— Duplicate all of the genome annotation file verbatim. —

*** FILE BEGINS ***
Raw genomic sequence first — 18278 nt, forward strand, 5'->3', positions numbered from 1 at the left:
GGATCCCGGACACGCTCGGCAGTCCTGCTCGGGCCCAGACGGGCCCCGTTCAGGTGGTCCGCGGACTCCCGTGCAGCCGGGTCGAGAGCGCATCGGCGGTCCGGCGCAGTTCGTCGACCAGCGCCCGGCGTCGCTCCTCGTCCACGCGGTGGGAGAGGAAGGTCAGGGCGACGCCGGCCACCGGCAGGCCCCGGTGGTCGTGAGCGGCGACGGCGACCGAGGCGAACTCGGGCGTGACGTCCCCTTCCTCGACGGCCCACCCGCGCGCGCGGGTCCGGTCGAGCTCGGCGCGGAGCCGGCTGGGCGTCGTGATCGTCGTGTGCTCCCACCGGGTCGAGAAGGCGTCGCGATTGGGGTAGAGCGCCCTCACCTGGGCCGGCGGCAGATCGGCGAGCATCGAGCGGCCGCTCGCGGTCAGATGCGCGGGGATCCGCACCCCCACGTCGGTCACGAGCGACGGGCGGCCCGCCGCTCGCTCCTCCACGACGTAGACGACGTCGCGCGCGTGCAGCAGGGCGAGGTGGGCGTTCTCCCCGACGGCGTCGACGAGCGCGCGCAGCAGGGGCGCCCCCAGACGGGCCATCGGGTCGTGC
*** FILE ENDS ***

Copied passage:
Raw genomic sequence first — 18278 nt, forward strand, 5'->3', positions numbered from 1 at the left:
GGATCCCGGACACGCTCGGCAGTCCTGCTCGGGCCCAGACGGGCCCCGTTCAGGTGGTCCGCGGACTCCCGTGCAGCCGGGTCGAGAGCGCATCGGCGGTCCGGCGCAGTTCGTCGACCAGCGCCCGGCGTCGCTCCTCGTCCACGCGGTGGGAGAGGAAGGTCAGGGCGACGCCGGCCACCGGCAGGCCCCGGTGGTCGTGAGCGGCGACGGCGACCGAGGCGAACTCGGGCGTGACGTCCCCTTCCTCGACGGCCCACCCGCGCGCGCGGGTCCGGTCGAGCTCGGCGCGGAGCCGGCTGGGCGTCGTGATCGTCGTGTGCTCCCACCGGGTCGAGAAGGCGTCGCGATTGGGGTAGAGCGCCCTCACCTGGGCCGGCGGCAGATCGGCGAGCATCGAGCGGCCGCTCGCGGTCAGATGCGCGGGGATCCGCACCCCCACGTCGGTCACGAGCGACGGGCGGCCCGCCGCTCGCTCCTCCACGACGTAGACGACGTCGCGCGCGTGCAGCAGGGCGAGGTGGGCGTTCTCCCCGACGGCGTCGACGAGCGCGCGCAGCAGGGGCGCCCCCAGACGGGCCATCGGGTCGTGC